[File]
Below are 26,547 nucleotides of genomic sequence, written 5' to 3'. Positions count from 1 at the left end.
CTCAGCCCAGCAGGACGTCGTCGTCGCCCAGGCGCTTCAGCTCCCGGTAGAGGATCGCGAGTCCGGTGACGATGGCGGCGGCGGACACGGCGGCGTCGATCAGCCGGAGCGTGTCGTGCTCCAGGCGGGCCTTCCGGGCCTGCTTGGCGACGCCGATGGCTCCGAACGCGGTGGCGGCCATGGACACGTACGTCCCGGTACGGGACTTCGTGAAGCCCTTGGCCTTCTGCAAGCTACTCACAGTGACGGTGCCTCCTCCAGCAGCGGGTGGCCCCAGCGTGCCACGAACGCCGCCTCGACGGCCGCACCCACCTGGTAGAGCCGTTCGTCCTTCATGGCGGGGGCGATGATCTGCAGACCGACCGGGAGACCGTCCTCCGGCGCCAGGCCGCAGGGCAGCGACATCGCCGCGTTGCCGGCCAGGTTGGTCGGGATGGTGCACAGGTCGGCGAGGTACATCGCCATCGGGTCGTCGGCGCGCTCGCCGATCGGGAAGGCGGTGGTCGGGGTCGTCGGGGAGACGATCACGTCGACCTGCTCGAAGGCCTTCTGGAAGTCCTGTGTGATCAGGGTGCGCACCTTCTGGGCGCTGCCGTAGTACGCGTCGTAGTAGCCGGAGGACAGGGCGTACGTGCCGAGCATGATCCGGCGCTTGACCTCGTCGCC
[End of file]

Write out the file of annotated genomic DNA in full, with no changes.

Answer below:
Below are 26,547 nucleotides of genomic sequence, written 5' to 3'. Positions count from 1 at the left end.
CTCAGCCCAGCAGGACGTCGTCGTCGCCCAGGCGCTTCAGCTCCCGGTAGAGGATCGCGAGTCCGGTGACGATGGCGGCGGCGGACACGGCGGCGTCGATCAGCCGGAGCGTGTCGTGCTCCAGGCGGGCCTTCCGGGCCTGCTTGGCGACGCCGATGGCTCCGAACGCGGTGGCGGCCATGGACACGTACGTCCCGGTACGGGACTTCGTGAAGCCCTTGGCCTTCTGCAAGCTACTCACAGTGACGGTGCCTCCTCCAGCAGCGGGTGGCCCCAGCGTGCCACGAACGCCGCCTCGACGGCCGCACCCACCTGGTAGAGCCGTTCGTCCTTCATGGCGGGGGCGATGATCTGCAGACCGACCGGGAGACCGTCCTCCGGCGCCAGGCCGCAGGGCAGCGACATCGCCGCGTTGCCGGCCAGGTTGGTCGGGATGGTGCACAGGTCGGCGAGGTACATCGCCATCGGGTCGTCGGCGCGCTCGCCGATCGGGAAGGCGGTGGTCGGGGTCGTCGGGGAGACGATCACGTCGACCTGCTCGAAGGCCTTCTGGAAGTCCTGTGTGATCAGGGTGCGCACCTTCTGGGCGCTGCCGTAGTACGCGTCGTAGTAGCCGGAGGACAGGGCGTACGTGCCGAGCATGATCCGGCGCTTGACCTCGTCGCC